Smart Farming is focussed on the use of data acquired through various sources (historical, geographical and instrumental) in the management of farm activities. Technologically advanced doesn’t essentially mean that it is a smart system. Smart systems differentiate themselves through their ability to record the data and make sense out of it. Smart farming employs hardware (IoT) and software (SaaS) to capture the data and give actionable insights to manage all the operations on the farm, both pre and post harvest. The data is organized, accessible all the time and full of data on every aspect of finance and field operations that can be monitored from anywhere in the world.
IoT (Internet of Things) in agriculture involves sensors, drones and robots connected through internet which function automatically and semi automatically performing operations and gathering data aimed at increasing efficiency and predictability. With increasing demands and shortage of labor across the globe, agriculture automation and robots or commonly known as Agribots are starting to gain attention among farmers. Crop production decreased by an estimated 213 crores approx ($3.1 billion) a year due to labor shortages in the USA alone. Recent advancements in sensors and AI technology that lets machines to train on their surroundings has made agrobots more notable. The world is in the early stages of an ag robotics revolution with most of the products still in trial phases and R&D mode.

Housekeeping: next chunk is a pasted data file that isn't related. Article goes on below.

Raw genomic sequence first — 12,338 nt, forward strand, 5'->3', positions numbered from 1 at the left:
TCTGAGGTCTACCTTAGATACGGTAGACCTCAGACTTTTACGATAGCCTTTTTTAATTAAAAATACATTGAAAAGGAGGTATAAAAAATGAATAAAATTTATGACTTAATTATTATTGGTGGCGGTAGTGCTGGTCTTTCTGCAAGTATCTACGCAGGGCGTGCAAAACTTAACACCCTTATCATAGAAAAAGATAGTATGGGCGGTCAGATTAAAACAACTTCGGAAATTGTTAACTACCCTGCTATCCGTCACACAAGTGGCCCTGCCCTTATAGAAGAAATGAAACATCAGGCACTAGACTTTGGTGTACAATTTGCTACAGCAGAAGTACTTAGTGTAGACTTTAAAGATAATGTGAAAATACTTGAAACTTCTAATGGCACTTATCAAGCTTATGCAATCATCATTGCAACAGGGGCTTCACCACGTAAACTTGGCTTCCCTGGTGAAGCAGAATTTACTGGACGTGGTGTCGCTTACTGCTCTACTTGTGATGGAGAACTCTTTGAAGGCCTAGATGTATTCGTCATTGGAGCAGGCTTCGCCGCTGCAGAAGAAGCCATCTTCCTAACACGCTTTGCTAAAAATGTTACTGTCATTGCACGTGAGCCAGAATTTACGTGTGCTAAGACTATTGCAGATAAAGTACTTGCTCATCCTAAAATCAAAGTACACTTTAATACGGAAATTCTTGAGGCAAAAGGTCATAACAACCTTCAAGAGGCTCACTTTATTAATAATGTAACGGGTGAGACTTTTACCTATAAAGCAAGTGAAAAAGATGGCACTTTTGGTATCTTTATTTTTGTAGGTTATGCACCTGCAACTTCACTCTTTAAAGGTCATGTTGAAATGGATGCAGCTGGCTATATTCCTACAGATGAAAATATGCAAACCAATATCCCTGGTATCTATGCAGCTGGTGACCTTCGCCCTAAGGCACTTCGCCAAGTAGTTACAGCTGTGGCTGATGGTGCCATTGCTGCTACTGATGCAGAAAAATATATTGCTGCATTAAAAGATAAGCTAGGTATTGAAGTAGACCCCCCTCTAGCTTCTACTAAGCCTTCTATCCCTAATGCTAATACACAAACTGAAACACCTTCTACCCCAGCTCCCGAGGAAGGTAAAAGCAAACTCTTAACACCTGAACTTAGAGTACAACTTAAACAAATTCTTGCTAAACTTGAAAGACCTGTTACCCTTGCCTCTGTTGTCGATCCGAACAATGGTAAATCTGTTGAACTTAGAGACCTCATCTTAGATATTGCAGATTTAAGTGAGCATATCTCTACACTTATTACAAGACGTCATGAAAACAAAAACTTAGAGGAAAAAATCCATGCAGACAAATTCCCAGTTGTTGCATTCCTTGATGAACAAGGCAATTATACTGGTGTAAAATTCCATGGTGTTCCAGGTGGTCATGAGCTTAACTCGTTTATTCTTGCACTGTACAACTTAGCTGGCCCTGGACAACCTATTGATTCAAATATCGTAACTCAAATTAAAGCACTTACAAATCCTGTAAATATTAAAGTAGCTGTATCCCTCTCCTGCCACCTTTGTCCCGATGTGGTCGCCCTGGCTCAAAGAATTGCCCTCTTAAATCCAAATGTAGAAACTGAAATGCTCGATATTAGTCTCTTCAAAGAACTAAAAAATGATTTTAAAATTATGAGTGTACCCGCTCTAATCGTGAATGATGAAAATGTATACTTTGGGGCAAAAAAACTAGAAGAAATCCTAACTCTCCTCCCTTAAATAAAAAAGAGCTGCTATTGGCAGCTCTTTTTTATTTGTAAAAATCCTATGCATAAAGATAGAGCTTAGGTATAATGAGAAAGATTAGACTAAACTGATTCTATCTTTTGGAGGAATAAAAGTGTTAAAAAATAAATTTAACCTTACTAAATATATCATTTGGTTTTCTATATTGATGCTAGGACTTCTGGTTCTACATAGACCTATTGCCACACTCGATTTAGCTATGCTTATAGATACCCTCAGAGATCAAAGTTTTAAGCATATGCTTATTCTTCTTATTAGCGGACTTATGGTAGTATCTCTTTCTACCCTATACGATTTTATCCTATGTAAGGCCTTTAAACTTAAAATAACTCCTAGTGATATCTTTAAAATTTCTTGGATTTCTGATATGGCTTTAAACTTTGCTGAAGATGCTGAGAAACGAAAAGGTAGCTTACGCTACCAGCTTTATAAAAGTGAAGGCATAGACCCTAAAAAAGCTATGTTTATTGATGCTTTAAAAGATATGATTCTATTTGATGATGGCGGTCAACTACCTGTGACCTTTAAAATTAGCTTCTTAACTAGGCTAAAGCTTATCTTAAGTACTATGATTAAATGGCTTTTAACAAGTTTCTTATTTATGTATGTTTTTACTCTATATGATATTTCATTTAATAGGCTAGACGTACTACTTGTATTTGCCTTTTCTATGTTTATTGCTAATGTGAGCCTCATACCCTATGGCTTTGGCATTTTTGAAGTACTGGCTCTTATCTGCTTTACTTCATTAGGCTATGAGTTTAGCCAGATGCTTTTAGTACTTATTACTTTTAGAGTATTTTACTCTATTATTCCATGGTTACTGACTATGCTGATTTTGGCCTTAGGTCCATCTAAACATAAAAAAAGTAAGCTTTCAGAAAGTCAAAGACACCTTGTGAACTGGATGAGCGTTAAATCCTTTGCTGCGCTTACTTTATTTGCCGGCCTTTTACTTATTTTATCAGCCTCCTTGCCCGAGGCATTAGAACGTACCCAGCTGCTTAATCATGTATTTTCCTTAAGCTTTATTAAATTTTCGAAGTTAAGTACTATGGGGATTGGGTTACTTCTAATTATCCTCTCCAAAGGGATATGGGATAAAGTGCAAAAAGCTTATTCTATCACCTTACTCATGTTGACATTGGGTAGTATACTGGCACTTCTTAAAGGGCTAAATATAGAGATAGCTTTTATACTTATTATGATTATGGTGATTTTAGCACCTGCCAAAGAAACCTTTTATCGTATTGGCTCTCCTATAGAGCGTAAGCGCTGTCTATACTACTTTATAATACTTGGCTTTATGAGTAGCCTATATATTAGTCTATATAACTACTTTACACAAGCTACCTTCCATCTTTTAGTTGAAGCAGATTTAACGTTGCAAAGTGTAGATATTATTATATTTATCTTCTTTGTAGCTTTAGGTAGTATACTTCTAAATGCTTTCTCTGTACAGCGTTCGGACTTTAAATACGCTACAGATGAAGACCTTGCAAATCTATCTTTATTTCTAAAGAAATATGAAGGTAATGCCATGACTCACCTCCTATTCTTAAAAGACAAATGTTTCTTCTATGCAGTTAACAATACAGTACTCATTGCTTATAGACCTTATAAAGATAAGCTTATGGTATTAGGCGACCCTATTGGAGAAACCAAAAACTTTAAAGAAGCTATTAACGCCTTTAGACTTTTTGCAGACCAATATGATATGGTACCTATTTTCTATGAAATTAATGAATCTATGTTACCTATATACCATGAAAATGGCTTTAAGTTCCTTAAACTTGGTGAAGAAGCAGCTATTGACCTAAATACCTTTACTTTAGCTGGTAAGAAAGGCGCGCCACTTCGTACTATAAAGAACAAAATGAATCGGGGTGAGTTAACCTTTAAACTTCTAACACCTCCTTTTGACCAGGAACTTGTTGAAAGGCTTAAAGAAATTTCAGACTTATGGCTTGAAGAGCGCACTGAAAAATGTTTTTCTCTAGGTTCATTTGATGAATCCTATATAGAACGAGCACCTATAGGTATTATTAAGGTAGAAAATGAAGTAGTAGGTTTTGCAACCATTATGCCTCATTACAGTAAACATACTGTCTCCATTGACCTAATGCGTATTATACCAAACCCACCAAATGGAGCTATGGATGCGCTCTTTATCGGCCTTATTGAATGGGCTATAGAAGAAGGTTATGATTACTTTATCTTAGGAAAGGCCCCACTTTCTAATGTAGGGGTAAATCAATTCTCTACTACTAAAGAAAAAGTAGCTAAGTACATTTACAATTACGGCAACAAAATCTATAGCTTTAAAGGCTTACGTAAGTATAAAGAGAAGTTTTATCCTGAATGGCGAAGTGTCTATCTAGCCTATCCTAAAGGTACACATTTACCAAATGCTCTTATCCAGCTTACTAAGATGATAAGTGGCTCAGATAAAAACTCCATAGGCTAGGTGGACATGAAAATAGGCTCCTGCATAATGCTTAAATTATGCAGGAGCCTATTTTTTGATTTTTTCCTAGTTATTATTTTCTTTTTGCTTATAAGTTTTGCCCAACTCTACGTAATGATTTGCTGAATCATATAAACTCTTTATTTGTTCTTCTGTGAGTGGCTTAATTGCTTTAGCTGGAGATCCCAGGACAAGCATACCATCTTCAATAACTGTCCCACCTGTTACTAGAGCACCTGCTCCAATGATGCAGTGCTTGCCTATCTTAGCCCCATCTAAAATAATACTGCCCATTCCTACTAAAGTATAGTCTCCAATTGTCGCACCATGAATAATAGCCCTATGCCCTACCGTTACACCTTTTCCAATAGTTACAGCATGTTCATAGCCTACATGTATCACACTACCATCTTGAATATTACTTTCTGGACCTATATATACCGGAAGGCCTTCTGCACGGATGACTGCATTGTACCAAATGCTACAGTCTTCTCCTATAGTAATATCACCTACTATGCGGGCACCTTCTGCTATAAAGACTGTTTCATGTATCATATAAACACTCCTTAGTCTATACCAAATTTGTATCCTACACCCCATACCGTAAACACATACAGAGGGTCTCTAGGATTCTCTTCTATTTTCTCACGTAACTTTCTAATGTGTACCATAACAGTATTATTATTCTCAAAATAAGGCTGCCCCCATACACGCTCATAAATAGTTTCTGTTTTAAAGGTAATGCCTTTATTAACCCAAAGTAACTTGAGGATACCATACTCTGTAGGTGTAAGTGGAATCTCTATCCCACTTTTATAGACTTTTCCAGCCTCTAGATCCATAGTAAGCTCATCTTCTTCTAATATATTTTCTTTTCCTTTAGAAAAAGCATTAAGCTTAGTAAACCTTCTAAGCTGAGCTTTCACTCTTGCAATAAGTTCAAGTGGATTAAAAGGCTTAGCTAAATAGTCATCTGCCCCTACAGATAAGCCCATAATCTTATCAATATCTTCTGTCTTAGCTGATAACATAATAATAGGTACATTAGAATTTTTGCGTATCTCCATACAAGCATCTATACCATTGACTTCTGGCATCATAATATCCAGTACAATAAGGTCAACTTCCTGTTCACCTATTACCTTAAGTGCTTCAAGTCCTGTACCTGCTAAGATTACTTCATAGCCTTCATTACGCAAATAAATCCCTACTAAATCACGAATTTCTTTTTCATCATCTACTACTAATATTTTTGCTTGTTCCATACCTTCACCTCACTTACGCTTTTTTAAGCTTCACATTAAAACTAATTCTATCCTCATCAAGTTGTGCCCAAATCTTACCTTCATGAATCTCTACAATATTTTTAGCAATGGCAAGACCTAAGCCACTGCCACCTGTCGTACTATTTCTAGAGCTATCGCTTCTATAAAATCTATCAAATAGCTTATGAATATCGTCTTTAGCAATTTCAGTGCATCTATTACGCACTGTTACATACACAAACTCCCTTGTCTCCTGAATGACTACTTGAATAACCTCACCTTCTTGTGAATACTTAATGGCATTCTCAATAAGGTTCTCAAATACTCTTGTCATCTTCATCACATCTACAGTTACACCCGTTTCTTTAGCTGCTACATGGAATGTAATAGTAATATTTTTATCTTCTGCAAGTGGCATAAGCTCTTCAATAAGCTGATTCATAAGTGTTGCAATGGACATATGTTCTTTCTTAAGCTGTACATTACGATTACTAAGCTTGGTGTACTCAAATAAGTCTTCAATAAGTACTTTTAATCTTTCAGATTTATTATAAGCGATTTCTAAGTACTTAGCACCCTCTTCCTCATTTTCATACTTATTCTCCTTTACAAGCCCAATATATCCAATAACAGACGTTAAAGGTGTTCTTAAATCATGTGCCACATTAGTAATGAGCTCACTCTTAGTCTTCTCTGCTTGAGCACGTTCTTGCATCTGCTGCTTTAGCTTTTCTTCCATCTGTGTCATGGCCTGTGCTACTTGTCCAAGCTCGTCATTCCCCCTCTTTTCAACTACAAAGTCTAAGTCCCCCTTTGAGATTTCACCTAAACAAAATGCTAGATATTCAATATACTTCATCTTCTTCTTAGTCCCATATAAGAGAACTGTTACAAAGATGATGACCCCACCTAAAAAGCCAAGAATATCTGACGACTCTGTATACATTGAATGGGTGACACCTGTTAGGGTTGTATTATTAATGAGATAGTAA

Semi automatic robots with arms can detect weeds and spray pesticides in the affected plants, saving up the plants as well as over all pesticide costs. These robots can also be used in harvesting and lifting. Heavy farming vehicles can also be navigated from the comfort of homes through phone screens to perform tasks and GPS can track their positions at every time.
Drones equipped with sensors and cameras are used for imaging, mapping and surveying the farms. They can be remotely controlled or they can fly automatically through software-controlled flight plans in their embedded systems, working in coordination with sensors and GPS. From the drone data, insights can be drawn regarding crop health, irrigation, spraying, planting, soil and field, plant counting and yield prediction and much more.
IoT based remote sensing utilizes sensors placed along the farms like weather stations for gathering data which is transmitted to analytical tool for analysis. They monitor the crops for changes in light, humidity, temperature, shape and size. The data collected by sensors in terms of humidity, temperature, moisture precipitation and dew detection helps in determining the weather pattern in farms so that cultivation is done for suitable crops. The analysis of quality of soil helps in determining the nutrient value and drier areas of farms, soil drainage capacity or acidity, which allows to adjust the amount of water needed for irrigation and the opt most beneficial type of cultivation. Computer imaging involves the use of sensor cameras installed at different corners of the farm or drones equipped with cameras to produce images which undergo digital image processing. The images are used for quality control, disease detection, sorting and grading yield and irrigation monitoring through Image processing combined with machine learning which uses images from database to compare with images of crops to determine the size, shape, color and growth therefore controlling the quality.